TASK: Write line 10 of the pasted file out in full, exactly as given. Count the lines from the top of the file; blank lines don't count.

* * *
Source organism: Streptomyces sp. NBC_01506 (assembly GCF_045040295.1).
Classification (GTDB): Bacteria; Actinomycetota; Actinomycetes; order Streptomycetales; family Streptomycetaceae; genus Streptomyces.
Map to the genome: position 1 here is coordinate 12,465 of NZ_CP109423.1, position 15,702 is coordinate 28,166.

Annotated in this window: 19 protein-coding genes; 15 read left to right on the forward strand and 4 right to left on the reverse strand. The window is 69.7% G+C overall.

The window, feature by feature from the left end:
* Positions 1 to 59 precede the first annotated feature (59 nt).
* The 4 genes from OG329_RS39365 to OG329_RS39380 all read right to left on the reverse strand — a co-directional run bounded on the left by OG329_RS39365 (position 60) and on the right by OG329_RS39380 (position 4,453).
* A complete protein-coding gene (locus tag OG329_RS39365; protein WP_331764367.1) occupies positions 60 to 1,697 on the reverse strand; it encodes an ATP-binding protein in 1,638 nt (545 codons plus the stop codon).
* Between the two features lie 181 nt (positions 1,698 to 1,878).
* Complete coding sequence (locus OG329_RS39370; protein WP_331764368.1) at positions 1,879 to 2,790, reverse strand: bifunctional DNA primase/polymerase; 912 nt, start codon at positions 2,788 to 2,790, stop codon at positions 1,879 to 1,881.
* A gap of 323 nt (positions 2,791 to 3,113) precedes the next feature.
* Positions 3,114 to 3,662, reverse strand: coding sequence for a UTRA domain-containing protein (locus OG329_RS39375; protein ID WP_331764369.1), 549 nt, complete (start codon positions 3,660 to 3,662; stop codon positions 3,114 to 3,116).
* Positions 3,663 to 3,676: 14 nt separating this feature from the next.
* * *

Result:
* Complete coding sequence (locus OG329_RS39370; protein WP_331764368.1) at positions 1,879 to 2,790, reverse strand: bifunctional DNA primase/polymerase; 912 nt, start codon at positions 2,788 to 2,790, stop codon at positions 1,879 to 1,881.